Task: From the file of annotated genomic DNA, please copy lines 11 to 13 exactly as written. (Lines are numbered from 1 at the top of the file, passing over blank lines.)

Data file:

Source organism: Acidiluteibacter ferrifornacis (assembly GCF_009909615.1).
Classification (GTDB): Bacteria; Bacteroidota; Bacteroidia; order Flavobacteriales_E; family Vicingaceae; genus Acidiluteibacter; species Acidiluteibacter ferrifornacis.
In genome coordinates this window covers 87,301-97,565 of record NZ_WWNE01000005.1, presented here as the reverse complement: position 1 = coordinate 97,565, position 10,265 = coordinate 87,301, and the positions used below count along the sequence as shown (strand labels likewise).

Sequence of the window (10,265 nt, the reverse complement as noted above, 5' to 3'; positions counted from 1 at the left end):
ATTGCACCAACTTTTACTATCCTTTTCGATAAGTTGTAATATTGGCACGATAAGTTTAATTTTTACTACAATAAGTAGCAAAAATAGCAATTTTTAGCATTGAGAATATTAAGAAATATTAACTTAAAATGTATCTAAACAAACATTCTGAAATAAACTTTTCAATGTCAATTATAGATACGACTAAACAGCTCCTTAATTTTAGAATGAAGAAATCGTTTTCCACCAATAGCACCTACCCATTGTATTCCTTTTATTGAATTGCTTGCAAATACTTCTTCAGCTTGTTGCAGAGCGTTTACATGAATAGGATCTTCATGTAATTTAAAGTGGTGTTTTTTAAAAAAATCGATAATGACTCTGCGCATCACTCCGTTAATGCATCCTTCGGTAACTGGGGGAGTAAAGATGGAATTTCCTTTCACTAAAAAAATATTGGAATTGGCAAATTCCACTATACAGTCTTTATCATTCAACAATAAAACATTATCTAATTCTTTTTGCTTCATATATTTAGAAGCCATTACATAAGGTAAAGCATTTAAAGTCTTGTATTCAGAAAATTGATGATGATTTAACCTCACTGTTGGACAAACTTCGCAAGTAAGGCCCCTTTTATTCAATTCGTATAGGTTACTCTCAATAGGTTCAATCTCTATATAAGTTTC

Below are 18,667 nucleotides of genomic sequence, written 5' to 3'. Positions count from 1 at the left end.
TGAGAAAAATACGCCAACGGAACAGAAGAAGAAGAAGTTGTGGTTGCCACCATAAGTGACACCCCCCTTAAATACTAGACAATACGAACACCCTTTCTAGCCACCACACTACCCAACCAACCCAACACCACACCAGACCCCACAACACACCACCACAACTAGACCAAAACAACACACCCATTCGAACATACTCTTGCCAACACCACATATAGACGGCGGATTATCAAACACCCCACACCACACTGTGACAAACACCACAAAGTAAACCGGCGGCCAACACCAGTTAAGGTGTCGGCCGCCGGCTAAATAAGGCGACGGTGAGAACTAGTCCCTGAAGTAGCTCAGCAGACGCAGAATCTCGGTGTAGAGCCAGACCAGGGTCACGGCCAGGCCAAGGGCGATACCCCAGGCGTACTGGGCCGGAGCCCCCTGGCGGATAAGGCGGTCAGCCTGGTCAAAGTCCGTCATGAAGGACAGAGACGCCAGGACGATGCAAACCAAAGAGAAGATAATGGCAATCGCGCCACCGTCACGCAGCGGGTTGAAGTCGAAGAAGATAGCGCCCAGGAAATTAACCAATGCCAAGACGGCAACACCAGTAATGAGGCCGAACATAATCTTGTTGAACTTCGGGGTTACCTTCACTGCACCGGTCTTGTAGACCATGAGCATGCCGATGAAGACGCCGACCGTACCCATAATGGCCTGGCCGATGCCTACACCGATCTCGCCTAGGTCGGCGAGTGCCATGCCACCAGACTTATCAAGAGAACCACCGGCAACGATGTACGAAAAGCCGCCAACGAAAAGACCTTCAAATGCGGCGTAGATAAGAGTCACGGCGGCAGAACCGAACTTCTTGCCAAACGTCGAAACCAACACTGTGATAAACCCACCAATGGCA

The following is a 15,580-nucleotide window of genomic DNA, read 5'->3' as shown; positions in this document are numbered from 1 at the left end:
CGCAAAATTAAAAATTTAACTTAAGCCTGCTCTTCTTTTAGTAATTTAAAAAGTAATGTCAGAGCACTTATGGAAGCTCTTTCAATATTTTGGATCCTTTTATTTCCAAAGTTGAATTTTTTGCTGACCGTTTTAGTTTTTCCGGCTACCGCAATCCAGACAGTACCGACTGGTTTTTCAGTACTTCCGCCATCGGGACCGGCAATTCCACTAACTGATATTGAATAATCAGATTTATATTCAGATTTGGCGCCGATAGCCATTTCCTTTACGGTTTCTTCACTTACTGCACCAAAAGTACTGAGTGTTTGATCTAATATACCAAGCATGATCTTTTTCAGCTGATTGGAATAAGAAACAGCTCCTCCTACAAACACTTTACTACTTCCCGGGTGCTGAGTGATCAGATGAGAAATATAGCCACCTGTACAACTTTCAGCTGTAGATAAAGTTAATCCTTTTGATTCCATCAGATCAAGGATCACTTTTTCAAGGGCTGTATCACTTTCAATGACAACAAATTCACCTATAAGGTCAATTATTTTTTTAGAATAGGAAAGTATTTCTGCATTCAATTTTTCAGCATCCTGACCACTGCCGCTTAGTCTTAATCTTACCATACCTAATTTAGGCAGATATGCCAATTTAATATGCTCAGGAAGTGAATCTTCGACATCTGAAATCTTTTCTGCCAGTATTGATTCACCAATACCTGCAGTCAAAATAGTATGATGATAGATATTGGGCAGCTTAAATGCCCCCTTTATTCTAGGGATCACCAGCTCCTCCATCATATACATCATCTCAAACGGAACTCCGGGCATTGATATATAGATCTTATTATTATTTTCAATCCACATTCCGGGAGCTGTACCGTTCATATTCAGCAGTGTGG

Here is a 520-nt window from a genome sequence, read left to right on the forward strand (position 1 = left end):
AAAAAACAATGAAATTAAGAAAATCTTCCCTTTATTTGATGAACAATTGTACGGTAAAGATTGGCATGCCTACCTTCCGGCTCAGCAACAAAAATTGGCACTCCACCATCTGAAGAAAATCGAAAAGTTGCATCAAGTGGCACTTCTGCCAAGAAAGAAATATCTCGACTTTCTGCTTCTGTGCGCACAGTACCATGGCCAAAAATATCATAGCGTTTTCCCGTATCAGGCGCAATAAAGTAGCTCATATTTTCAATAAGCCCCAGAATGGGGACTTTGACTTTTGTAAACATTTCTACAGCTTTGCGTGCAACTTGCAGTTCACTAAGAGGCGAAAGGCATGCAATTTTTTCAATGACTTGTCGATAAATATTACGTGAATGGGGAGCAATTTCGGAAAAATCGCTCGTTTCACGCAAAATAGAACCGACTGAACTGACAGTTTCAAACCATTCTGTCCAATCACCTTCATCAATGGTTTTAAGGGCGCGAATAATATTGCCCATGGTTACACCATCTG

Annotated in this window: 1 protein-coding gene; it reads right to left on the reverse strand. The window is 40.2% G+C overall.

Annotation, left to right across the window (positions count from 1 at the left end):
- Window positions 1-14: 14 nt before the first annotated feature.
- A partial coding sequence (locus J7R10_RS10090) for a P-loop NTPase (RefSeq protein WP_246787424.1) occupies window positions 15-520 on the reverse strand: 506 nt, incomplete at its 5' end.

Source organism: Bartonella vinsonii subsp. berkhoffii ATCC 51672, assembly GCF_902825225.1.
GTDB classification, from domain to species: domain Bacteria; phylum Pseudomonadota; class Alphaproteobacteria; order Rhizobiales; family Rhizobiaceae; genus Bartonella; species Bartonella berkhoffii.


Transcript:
AAAAAACAATGAAATTAAGAAAATCTTCCCTTTATTTGATGAACAATTGTACGGTAAAGATTGGCATGCCTACCTTCCGGCTCAGCAACAAAAATTGGCACTCCACCATCTGAAGAAAATCGAAAAGTTGCATCAAGTGGCACTTCTGCCAAGAAAGAAATATCTCGACTTTCTGCTTCTGTGCGCACAGTACCATGGCCAAAAATATCATAGCGTTTTCCCGTATCAGGCGCAATAAAGTAGCTCATATTTTCAATAAGCCCCAGAATGGGGACTTTGACTTTTGTAAACATTTCTACAGCTTTGCGTGCAACTTGCAGTTCACTAAGAGGCGAAAGGCATGCAATTTTTTCAATGACTTGTCGATAAATATTACGTGAATGGGGAGCAATTTCGGAAAAATCGCTCGTTTCACGCAAAATAGAACCGACTGAACTGACAGTTTCAAACCATTCTGTCCAATCACCTTCATCAATGGTTTTAAGGGCGCGAATAATATTGCCCATGGTTACACCATCTG

Annotated in this window: 1 protein-coding gene; it reads right to left on the reverse strand. The window is 40.2% G+C overall.

Annotation, left to right across the window (positions count from 1 at the left end):